Frank Diamond
Managing Editor
MANAGED CARE March 2011. ©MediMedia USA

Blue Cross & Blue Shield of Minnesota hopes that adding weight maintenance to its tobacco program will bolster results

Managing Editor

Mark Twain wrote, “Giving up smoking is the easiest thing in the world. I know because I’ve done it thousands of times.” Was Twain worried about weight gain? Because medical managers at Blue Cross & Blue Shield of Minnesota have decided that that’s one of the main reasons people often can’t quit.

Marc Manley, MD, the plan’s chief prevention officer, says that the insurer has offered its stop-smoking support program since 2000 and that he and his team are continually evaluating the service. In January, it launched a smoking cessation/weight loss program. “We try to remove whatever barriers people are facing,” he says.

The health plan uses trained “quit coaches” who develop tactics geared to the individual, says Manley. Members who enroll in the program also receive access to around-the-clock online support by way of a tool the plan calls “Web coach.” The critical time appears to be the first six months. “The hardest time is right after they quit. That’s really when they need the most support.”

“Members who enroll can call back for more support between 7 a.m. and 11 p.m. seven days a week,” says Manley. “The whole impetus for this is just to help people get through that time of quitting successfully and make it so that they have every resource — so that their concerns about gaining weight are addressed.”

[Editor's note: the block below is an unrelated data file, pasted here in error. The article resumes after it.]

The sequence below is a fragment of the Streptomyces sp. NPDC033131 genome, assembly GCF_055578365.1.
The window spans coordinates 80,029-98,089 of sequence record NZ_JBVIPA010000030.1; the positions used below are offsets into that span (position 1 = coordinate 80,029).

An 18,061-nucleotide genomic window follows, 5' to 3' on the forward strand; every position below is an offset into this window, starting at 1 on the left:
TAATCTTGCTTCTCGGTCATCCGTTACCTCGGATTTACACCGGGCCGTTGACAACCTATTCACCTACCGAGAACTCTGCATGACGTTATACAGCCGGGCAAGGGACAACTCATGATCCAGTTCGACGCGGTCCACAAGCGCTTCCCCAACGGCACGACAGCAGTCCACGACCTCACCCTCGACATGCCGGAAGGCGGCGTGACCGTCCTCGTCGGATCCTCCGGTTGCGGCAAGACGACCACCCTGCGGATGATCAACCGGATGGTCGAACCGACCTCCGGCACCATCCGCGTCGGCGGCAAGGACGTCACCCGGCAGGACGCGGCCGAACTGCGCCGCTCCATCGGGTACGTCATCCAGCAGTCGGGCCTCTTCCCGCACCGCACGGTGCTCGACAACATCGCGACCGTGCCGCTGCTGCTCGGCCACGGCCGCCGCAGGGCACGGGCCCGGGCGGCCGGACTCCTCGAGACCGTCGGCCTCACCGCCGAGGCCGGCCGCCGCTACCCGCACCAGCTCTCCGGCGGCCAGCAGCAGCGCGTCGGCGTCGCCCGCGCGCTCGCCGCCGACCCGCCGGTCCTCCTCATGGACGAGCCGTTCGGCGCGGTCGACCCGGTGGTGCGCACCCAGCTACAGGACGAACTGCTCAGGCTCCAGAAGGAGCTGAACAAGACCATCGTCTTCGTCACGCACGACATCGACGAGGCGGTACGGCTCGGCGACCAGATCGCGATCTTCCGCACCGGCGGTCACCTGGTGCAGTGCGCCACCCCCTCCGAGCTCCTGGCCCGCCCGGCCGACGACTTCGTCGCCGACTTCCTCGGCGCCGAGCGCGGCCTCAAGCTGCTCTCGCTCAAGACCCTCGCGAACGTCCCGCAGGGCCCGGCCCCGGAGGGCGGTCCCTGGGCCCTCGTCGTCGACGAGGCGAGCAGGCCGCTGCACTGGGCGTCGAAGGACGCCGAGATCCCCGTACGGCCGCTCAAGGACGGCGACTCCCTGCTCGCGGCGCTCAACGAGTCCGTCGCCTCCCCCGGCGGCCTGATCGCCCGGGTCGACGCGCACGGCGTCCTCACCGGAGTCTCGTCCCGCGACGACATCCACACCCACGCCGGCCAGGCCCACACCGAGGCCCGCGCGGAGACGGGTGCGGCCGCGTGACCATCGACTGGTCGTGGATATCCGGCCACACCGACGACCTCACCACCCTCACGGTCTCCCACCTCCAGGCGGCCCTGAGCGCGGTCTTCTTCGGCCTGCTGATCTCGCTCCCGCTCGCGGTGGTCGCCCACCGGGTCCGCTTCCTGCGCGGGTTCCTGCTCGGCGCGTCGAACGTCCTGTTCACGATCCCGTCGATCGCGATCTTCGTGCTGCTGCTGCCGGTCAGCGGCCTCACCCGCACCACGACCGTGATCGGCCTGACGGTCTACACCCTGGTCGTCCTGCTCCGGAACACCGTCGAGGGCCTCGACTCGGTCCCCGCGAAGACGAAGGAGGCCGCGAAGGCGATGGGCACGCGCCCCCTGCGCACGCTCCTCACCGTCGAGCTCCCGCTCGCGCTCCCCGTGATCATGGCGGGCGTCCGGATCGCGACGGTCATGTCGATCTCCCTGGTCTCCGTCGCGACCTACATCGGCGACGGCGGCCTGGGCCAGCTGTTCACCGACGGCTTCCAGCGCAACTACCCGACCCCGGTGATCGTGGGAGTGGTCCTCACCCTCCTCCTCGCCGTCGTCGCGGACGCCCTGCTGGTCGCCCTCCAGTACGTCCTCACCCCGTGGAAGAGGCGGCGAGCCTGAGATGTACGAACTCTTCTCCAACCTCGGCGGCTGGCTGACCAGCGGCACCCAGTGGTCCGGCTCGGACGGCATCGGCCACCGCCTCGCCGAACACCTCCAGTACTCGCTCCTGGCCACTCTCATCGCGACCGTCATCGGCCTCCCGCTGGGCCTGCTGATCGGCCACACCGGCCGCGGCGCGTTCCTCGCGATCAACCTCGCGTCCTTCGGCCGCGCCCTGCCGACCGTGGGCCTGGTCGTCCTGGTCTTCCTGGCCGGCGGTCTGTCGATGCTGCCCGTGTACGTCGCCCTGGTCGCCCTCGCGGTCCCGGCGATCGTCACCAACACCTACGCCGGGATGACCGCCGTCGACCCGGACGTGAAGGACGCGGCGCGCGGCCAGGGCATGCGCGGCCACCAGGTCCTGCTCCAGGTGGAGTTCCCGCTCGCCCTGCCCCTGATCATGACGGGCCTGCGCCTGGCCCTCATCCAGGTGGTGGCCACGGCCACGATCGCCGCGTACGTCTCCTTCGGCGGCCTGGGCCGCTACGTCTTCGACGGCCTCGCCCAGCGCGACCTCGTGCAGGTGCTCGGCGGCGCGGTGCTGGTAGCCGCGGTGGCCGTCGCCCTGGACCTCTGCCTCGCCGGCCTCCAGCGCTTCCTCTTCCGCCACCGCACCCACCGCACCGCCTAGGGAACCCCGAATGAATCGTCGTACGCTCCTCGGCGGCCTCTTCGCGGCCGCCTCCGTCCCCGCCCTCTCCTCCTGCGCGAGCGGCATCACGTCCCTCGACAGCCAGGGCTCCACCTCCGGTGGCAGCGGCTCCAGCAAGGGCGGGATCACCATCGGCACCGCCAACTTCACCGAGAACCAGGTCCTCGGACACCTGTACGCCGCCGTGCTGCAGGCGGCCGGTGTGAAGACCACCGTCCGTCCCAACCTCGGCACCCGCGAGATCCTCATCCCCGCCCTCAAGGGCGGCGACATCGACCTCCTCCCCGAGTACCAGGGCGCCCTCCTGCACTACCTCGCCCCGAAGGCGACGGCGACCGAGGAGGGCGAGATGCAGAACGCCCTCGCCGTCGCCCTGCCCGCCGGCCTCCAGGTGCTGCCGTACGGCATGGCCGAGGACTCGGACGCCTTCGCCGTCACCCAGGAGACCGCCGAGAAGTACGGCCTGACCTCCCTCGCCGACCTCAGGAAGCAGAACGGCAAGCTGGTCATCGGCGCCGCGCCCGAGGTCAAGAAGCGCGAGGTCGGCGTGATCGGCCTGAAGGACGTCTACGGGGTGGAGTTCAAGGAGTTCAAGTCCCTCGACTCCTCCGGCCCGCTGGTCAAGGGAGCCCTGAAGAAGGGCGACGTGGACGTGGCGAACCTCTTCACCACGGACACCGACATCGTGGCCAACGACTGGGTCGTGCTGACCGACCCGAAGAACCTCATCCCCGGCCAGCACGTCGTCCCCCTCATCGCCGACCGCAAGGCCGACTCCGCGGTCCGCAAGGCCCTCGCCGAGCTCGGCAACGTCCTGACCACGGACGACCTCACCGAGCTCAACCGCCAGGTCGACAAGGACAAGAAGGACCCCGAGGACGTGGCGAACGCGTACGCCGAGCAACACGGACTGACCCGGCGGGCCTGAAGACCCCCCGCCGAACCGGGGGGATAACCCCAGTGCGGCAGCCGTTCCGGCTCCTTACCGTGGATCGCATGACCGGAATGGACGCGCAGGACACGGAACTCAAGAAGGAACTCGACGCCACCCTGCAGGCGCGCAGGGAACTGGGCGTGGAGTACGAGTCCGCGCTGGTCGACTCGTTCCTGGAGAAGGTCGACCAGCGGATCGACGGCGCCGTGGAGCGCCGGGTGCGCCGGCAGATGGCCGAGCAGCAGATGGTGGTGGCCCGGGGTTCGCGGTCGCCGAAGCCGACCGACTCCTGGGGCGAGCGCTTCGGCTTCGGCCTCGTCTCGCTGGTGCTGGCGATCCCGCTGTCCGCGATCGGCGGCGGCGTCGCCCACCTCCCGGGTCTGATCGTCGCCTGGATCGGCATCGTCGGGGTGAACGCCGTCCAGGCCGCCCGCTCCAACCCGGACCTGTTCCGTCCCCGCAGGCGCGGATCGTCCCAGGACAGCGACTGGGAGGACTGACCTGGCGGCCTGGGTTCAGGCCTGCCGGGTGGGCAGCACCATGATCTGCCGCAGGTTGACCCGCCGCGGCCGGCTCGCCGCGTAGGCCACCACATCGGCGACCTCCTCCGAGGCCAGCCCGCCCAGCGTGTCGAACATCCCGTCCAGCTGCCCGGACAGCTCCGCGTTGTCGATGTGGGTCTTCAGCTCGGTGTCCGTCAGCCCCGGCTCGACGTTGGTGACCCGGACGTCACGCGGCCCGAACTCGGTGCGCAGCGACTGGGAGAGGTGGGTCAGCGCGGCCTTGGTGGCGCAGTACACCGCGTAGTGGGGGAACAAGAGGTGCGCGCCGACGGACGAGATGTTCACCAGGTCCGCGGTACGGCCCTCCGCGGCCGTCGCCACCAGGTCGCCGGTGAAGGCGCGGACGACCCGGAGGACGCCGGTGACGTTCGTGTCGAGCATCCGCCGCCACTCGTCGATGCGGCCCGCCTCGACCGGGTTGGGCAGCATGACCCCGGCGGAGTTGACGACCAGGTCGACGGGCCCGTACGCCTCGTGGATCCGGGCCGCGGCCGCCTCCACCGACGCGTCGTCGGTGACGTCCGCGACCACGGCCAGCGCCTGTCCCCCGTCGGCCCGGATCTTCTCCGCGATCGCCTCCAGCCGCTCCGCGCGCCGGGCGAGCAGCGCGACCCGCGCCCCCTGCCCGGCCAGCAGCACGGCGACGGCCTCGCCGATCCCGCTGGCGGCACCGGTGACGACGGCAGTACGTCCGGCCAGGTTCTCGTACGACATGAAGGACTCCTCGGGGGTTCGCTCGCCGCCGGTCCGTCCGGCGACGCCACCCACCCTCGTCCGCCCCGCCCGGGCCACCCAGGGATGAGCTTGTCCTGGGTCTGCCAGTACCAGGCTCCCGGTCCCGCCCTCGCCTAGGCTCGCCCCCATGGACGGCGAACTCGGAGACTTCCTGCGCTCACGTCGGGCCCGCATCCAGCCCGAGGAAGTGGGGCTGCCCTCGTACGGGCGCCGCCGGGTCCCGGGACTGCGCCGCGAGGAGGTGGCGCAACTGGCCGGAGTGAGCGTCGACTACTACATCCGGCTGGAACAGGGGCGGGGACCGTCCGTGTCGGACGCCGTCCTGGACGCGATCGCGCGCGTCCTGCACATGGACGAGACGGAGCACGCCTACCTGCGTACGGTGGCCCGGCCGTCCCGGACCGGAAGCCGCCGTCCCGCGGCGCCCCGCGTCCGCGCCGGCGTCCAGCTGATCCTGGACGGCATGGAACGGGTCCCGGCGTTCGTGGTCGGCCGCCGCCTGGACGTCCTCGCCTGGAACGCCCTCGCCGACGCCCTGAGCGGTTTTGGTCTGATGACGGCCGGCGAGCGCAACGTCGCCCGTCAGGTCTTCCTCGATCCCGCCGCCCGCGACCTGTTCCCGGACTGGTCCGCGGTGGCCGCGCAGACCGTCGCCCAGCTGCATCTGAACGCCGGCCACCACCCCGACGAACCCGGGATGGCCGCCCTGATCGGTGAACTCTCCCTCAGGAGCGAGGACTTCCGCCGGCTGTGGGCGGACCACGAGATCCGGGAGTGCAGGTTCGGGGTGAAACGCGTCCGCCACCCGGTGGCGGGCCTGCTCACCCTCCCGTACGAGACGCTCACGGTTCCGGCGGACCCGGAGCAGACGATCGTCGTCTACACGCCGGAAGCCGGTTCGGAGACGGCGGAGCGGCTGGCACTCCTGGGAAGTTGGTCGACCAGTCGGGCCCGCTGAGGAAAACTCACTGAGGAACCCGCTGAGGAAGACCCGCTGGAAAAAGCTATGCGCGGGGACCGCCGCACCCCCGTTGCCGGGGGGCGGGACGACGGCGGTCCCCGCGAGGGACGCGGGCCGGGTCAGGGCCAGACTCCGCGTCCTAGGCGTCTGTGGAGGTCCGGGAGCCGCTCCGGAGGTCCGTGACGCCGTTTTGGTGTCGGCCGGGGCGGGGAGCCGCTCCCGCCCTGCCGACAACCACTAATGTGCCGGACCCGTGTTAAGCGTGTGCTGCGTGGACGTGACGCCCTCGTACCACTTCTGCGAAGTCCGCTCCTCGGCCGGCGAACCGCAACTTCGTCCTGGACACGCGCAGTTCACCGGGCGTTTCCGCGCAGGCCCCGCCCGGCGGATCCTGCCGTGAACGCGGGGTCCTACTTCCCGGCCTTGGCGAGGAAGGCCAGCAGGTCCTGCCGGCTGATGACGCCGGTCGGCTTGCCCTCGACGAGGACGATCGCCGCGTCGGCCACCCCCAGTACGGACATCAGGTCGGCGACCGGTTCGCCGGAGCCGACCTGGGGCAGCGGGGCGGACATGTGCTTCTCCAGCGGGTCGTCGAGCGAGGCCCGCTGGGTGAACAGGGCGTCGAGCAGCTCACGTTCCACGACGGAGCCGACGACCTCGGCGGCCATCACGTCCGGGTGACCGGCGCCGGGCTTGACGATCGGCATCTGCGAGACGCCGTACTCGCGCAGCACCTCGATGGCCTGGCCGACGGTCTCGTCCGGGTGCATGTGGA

Mary Kate Salley is the senior vice president for client services at Free & Clear, the vendor running Blue Cross & Blue Shield of Minnesota’s smoking cessation/weight loss program.

“Historically, programs focus on quitting smoking and imply that the patients shouldn’t worry all that much about weight gain,” says Salley. The medical literature reports that smokers do indeed gain weight — from 8 to 20 pounds. “So, particularly for women, that could be an issue,” says Salley. “But the added support that we have means that they are able to quit and either maintain their weight or gain less weight than those who received only the initial smoking-cessation support.”

While Free & Clear contracts with employers to provide its service, Blue Cross & Blue Shield of Minnesota is the only health plan it contracts with so far.

According to surveys, Minnesota’s smoking rate has declined from 22 percent in 1999 to 16.1 in 2011. (The newest survey was just released in mid-February. See it at Don’t celebrate just yet, because statistics show that 625,000 Minnesota adults still smoke, as do 56,000 Minnesota high school students. (The information on youth smoking is from a study conducted by the state Department of Health.)


Part of the research done by Blue Cross & Blue Shield of Minnesota involved investigating the long-pondered question of why people tend to gain weight when they quit smoking. “Not everybody gains weight. For most people who do gain weight, it’s only a few pounds,” says Manley. “It’s much healthier to gain a few pounds than to keep smoking.”

That said, people who stop smoking gain weight for different reasons, Manley continues. “Nicotine actually does have some impact on the body’s rate of metabolism. So when people don’t have as much nicotine in their system, their metabolism slows down a little.

“Some people may eat more. If they’re feeling uncomfortable because they’re used to having a cigarette in their mouth, some people substitute eating.”

“Here in Minnesota smoking is costing about $2.87 billion a year just in health care costs,” says Marc Manley, MD, the chief prevention officer for Blue Cross & Blue Shield of Minnesota.

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